Are you having a hard time getting people engaged in the work of the church? Have you experienced a lot of volunteer turnover? One way to get people on board and working well together—even happily—on the mission of the church is to ensure each person feels valued for their contribution. A great way to do that is by identifying and empowering people to serve using their spiritual gifts.


Spiritual gifts are special abilities given to a believer by the Holy Spirit to be used for the health and growth of the Body of Christ. Every believer has as least one spiritual gift, and every gift is essential for the health of the church. Some gifts are more obvious than others by their nature, but all are important. The basic idea is that every single person has something essential to contribute. Without that person and their gifts, the Body of Christ would be diminished in some way.

Every single person has something essential to contribute. Without that person and their gifts, the Body of Christ would be diminished in some way. Share on X

Recognizing spiritual gifts in others

Carl George identifies 6 ways to spot spiritual gifts:

  • Insight: when a person sees what to do or knows what needs to be done beyond ordinary believers
  • Criticism: when a person points out what’s missing or what’s not being done well, it may be an indication of a spiritual gift (e.g. gift of mercy sees more needs and opportunities)
  • Joy: a sense of fulfillment and personal satisfaction
  • Repeated behaviors: when a person demonstrates a pattern effectiveness and meeting needs
  • Impact: when a person uses a gift, it works (e.g. people learn when teaching gift is used)
  • Comfort zone (faith): when someone has vision for an area and sees how it can be done

Questions to Ask

You can also ask people questions to help them explore their potential spiritual gifts. It’s important not to ask leading questions, but open-ended ones. Here are some possibilities:

  • What do you enjoy doing? (In your personal life? At work? In church?)
  • What ministry activities have been the most fruitful for you?
  • How have others affirmed you?
  • Where do you feel the most sense of accomplishment?

Take the time to really listen to the answers and ask follow-up questions. Don’t worry if the answers don’t seem to immediately correlate with open service positions in the church. Sometimes God uses people to chart new paths and new ministries.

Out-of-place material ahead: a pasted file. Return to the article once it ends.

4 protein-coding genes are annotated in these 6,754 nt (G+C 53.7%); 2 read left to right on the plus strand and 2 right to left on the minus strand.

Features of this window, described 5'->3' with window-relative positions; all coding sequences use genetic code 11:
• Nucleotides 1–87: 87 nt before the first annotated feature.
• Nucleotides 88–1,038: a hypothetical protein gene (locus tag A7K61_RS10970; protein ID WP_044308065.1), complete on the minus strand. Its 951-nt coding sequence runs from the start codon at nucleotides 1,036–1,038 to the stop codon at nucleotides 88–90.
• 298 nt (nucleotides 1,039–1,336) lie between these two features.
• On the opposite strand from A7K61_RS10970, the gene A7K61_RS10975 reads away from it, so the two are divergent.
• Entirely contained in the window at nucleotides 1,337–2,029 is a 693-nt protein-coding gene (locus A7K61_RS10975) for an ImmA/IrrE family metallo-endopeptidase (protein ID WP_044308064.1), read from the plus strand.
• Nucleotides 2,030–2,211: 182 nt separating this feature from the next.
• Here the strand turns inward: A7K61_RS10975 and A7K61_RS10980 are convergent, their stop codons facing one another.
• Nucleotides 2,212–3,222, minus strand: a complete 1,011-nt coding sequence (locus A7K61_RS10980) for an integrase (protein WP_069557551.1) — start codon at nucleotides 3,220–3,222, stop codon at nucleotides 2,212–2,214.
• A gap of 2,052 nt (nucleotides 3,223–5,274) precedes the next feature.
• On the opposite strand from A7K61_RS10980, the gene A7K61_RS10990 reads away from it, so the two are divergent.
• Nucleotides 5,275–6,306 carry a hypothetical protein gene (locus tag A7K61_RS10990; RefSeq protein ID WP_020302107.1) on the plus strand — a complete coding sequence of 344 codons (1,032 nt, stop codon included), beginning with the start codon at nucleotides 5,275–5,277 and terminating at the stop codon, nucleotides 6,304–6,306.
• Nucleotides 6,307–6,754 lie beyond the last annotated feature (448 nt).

Confirm spiritual giftedness through action

From there, encourage them to try out some ways of using those gifts. Recognize that none of us can function exclusively from our areas of giftedness. Example: “I don’t have the gift of mercy, so I’m not going to bother stopping to help someone.” Scriptural commands are for all of us, regardless of giftedness. Yet try to encourage people to spend at least 60% of their time in their areas of strength and giftedness, even if there is no official ministry role associated with it.

The key is to be intentional about coming alongside people to have conversations to discover their spiritual gifts and try out using them in different ways in ministry. So often we skip over intentional conversations and don’t listen. The results are poor ministry fits, burnout, and turnover.


The Discipleship Difference– This book lays out an intentional, holistic, and relational approach to discipleship that is individualized to meet each person wherever they are. Also available in Spanish.

Leadership Skills Guides– When filling roles, we often look for people who have the skills that we need. But finding the right person and helping them develop the skills can be far more effective in the long run. This set of guides is structured to do just that. The set covers 37 practical skills that are essential to leadership roles, making leadership development simple but effective.

Focused Ministry Coaching Guide and Storyboard: Learn to help others meaningfully engage in ministry that reflects God’s unique gifting and calling on their lives.

Photo by Lina Trochez on Unsplash